How To Balance School & Soccer Practice

School Is Back. We are now back to school in my house too so, I completely understand the challenge of the work-school-life balance. But for you parents that now need to juggle school with sports here is some help. Each Fall season I hear from at least one {fairly stressed} parent who suddenly cannot seem to make the training appointments and doesn’t know why or what to do. The issue is not usually one of incompatibility with the schedule but with an inability to balance the new schedule well. Everything has its own learning curve; however most people do really well on a schedule but it is the coordinating of your own schedule with everyone else’s schedule that presents the challenge.

As you adjust to the new schedule, changing of the hours {as days get shorter}, school requirements, sports schedules and coordination of parental duties, you may notice that your kid is also having trouble with the change. I have put together a list of how to balance school & soccer practice; supporting ideas that might help your transition this Fall season go a little smoother.

LOOK AT YOUR KID. Stop for a moment and really look at your kid after school, after training, after homework. You know your kid best and I have found that generally there are 2 types of kids in the early weeks of Fall transition.

Group 1 are high-energy and they NEED the soccer outlet after being in school all day for a physical release. Or they need the physical activity of soccer for an emotional release. For whatever the reason, they and their parents agree that the soccer training is ideal in helping with the transition.

Group 2 are low energy {usually}. This group needs more rest at the beginning of the school year as they adjust to the new schedule, learning, requirements, etc. For them {or their parents or both} soccer is an extra drain on time and emotion. For these families I recommend they take a 1-month break to adjust to their routine. There is no reason for the training to be a burden and a poor investment. So decide which scenario best fits you: is training an outlet or an extra duty?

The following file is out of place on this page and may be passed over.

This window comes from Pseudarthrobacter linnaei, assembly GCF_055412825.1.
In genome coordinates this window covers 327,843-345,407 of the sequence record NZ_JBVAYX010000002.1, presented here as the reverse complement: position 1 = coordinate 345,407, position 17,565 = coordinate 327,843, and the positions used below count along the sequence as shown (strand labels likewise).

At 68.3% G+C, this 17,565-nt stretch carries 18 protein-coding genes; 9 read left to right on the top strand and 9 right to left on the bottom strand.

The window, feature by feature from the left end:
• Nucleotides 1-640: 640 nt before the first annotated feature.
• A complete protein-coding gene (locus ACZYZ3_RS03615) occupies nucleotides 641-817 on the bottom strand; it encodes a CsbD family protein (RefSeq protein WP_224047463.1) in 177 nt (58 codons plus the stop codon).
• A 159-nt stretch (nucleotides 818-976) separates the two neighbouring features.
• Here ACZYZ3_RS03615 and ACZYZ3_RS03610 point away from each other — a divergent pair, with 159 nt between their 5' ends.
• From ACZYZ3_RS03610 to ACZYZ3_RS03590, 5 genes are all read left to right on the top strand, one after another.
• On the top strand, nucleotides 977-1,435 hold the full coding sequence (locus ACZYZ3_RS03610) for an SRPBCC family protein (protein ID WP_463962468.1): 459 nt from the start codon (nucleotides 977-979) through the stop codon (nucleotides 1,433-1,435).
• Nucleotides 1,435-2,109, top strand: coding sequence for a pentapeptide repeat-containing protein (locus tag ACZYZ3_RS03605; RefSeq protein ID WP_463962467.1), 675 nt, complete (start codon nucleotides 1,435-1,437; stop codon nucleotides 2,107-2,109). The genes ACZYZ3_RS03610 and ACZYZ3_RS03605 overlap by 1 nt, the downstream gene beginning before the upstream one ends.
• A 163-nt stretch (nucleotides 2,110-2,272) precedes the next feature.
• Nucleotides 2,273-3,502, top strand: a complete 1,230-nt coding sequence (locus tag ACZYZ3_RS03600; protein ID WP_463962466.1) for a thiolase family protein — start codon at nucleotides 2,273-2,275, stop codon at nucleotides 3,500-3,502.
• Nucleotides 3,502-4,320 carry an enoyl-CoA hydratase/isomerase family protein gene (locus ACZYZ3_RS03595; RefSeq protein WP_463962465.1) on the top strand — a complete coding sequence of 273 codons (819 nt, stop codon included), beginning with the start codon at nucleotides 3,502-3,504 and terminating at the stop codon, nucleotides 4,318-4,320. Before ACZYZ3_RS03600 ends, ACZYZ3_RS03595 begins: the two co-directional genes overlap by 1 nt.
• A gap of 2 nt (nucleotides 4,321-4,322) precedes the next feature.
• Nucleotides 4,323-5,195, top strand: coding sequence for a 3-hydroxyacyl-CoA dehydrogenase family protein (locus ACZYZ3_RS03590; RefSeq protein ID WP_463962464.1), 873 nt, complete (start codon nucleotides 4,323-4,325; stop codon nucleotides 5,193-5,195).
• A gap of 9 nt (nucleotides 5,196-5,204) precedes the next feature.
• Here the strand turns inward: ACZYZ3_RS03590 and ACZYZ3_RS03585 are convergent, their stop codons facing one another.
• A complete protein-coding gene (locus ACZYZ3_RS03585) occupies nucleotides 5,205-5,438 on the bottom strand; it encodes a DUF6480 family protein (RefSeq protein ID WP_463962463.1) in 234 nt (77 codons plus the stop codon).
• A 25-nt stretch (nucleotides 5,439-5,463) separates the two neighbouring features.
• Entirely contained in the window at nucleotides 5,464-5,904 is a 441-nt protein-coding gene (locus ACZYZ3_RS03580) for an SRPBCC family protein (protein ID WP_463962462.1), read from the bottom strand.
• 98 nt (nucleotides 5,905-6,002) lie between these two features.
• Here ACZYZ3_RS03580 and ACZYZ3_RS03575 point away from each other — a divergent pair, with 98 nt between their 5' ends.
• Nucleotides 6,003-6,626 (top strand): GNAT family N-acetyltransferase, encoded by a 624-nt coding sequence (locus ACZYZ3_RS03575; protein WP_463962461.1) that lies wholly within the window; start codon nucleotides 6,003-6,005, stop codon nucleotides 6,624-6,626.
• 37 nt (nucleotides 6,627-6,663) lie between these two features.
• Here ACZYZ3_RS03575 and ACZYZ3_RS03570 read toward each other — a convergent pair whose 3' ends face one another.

EMPLOY TECHNOLOGY. I use the word ’employ’ because technology can be a tremendous asset to a new school year if used wisely. For starters it helps keep families in touch and coordinated. Second, technology can help safeguard kids as they learn new technologies at school. Technology and apps can keep your family organized AND there are great apps out there for organizing team moms, group activities, carpooling and more. Here are just a few:


PLAN FOR ROUTINE. As I said earlier, having a routine is usually a good thing for most of us. But having a routine is especially great for kids. However, this routine does not have to be limited to bedtime. You can also plan your meals to be in a routine for a month. Plan your meals for a week and plan to repeat those same meals over the next months with just a little variation. This will allow you to buy in bulk, buy less often, pre-fix and freeze {and only fix once}, and not spend time wondering what to feed your kids that is nutritious and fuel-worthy for both mind and body.

The most important item to remember is that school is a requirement but soccer should be fun, even when its a commitment. The balance comes in knowing when its okay to say no for a healthier long-term outcome


This Blog has been adapted from another Blog from @GFTskills